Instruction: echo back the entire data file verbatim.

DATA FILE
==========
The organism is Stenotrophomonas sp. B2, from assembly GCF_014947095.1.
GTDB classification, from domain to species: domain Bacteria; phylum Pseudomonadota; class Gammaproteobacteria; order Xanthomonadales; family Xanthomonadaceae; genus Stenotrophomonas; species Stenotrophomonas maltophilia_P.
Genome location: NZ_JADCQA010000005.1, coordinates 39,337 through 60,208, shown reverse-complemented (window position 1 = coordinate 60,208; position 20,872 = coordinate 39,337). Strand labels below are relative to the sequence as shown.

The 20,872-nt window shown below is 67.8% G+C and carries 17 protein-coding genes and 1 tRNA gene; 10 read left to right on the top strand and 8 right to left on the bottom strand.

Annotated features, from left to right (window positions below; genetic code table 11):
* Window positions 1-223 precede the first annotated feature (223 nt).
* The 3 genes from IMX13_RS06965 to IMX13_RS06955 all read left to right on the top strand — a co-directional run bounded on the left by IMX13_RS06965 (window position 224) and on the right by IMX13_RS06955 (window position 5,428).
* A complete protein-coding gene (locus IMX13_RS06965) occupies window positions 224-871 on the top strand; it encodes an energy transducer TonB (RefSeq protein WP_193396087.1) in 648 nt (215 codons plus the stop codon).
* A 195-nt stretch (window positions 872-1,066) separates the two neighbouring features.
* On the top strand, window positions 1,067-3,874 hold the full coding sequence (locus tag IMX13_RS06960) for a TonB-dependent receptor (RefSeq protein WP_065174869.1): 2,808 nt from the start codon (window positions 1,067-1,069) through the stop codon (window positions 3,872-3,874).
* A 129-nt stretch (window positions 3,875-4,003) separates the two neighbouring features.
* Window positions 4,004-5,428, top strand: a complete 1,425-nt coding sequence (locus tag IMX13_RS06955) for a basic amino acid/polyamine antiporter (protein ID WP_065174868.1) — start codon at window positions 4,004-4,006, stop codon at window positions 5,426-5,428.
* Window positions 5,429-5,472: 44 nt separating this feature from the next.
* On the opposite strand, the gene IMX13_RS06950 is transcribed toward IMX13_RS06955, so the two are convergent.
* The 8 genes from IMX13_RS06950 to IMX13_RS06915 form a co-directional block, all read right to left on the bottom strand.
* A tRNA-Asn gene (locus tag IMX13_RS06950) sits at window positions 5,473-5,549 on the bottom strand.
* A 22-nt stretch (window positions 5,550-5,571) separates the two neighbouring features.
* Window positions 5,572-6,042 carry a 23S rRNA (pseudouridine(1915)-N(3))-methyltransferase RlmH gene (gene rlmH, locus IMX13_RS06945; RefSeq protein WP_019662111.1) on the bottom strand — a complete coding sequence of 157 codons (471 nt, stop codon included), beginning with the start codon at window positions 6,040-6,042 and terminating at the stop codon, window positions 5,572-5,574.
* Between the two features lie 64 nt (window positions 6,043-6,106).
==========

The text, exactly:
The organism is Stenotrophomonas sp. B2, from assembly GCF_014947095.1.
GTDB classification, from domain to species: domain Bacteria; phylum Pseudomonadota; class Gammaproteobacteria; order Xanthomonadales; family Xanthomonadaceae; genus Stenotrophomonas; species Stenotrophomonas maltophilia_P.
Genome location: NZ_JADCQA010000005.1, coordinates 39,337 through 60,208, shown reverse-complemented (window position 1 = coordinate 60,208; position 20,872 = coordinate 39,337). Strand labels below are relative to the sequence as shown.

The 20,872-nt window shown below is 67.8% G+C and carries 17 protein-coding genes and 1 tRNA gene; 10 read left to right on the top strand and 8 right to left on the bottom strand.

Annotated features, from left to right (window positions below; genetic code table 11):
* Window positions 1-223 precede the first annotated feature (223 nt).
* The 3 genes from IMX13_RS06965 to IMX13_RS06955 all read left to right on the top strand — a co-directional run bounded on the left by IMX13_RS06965 (window position 224) and on the right by IMX13_RS06955 (window position 5,428).
* A complete protein-coding gene (locus IMX13_RS06965) occupies window positions 224-871 on the top strand; it encodes an energy transducer TonB (RefSeq protein WP_193396087.1) in 648 nt (215 codons plus the stop codon).
* A 195-nt stretch (window positions 872-1,066) separates the two neighbouring features.
* On the top strand, window positions 1,067-3,874 hold the full coding sequence (locus tag IMX13_RS06960) for a TonB-dependent receptor (RefSeq protein WP_065174869.1): 2,808 nt from the start codon (window positions 1,067-1,069) through the stop codon (window positions 3,872-3,874).
* A 129-nt stretch (window positions 3,875-4,003) separates the two neighbouring features.
* Window positions 4,004-5,428, top strand: a complete 1,425-nt coding sequence (locus tag IMX13_RS06955) for a basic amino acid/polyamine antiporter (protein ID WP_065174868.1) — start codon at window positions 4,004-4,006, stop codon at window positions 5,426-5,428.
* Window positions 5,429-5,472: 44 nt separating this feature from the next.
* On the opposite strand, the gene IMX13_RS06950 is transcribed toward IMX13_RS06955, so the two are convergent.
* The 8 genes from IMX13_RS06950 to IMX13_RS06915 form a co-directional block, all read right to left on the bottom strand.
* A tRNA-Asn gene (locus tag IMX13_RS06950) sits at window positions 5,473-5,549 on the bottom strand.
* A 22-nt stretch (window positions 5,550-5,571) separates the two neighbouring features.
* Window positions 5,572-6,042 carry a 23S rRNA (pseudouridine(1915)-N(3))-methyltransferase RlmH gene (gene rlmH, locus IMX13_RS06945; RefSeq protein WP_019662111.1) on the bottom strand — a complete coding sequence of 157 codons (471 nt, stop codon included), beginning with the start codon at window positions 6,040-6,042 and terminating at the stop codon, window positions 5,572-5,574.
* Between the two features lie 64 nt (window positions 6,043-6,106).